Anxiety Builds Over COSCO Takeover Deal
The share price of OOIL has dropped due to investor "anxiety" over worsening China-US trade ties which may affect regulatory approvals for a COSCO takeover deal, according to global shipping analyst Alphaliner.
On April 10, 2018, OOIL’s share price hit a new low since COSCO, together with joint-acquirer SIPG, made an offer for the Hong-Kong based parent company of Orient Overseas Container Line (OOCL) on July 7, 2017.
US President Trump’s clamp down on Chinese investments could mean that OOIL’s deal with the Chinese state-owned shipping and logistics firm is scrutinized further by the Committee on Foreign Investment in the United States (CFIUS).
If the deal goes through, it will make COSCO the largest Pacific Ocean container shipping service and world's third largest container liner.
The takeover passed the US’ Hart-Scott-Rodino anti-trust review, designed to prevent anticompetitive mergers or acquisitions, on October 23, 2017, and is ready for its June 2018 completion date, according to China Cosco Shipping Vice Chairman, Huang Xiaowen.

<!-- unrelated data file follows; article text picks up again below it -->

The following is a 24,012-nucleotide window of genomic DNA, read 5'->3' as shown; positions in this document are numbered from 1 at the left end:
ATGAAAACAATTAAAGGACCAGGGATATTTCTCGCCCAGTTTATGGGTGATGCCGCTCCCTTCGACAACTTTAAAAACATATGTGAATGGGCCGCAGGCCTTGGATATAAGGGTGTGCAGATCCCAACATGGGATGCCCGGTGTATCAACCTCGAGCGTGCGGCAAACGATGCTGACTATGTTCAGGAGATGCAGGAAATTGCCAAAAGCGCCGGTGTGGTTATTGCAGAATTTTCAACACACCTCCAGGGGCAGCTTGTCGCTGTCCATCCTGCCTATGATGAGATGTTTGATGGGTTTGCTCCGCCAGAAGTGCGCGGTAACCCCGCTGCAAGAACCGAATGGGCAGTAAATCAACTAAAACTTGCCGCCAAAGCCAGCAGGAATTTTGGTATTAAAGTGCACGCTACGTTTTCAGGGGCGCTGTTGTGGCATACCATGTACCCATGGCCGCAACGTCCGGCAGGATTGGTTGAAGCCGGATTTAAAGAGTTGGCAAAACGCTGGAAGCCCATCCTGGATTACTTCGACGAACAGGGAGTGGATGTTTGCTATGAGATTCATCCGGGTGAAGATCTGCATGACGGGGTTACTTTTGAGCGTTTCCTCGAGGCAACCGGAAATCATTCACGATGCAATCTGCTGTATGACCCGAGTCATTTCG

Alphaliner’s newsletter cited that, as of March 2018, COSCO has confirmed that its US container terminals are a focus of discussions with CFIUS, but that officials still expect the deal to close before the June 30 deadline.
Lars Jensen from consultancy SeaIntelligence recently forecasted the industry’s developments as far into the future as 2025 in his 'Liner Shipping in 2025' Port Technology technical paper
The deal has also passed three other pre-conditions, including the anti-trust reviews in the US on October 23, 2017, and the EU on December 5, 2017, as well as the approval of COSCO Shipping Holdings’ shareholders on October 16, 2017.
Alphaliner stated: “OOIL will receive a break fee of $253 million if COSCO fails to complete the deal by the deadline, but the fee would be waived if the transaction 'failed to meet the requirements of CFIUS', even though the CFIUS clearance was not listed as one of the five pre-conditions for the offer from COSCO.
“The main issue at stake is OOCL’s Long Beach Container Terminal (LBCT), viewed as one of OOIL’s key assets, which will come under COSCO’s control upon completion of the OOIL takeover.
“A key question is whether COSCO’s control of the fully-automated terminal on the US West Coast, with a 40-year lease expiring in 2052 that is worth $4.6 billion in total, could harm US national security interests.”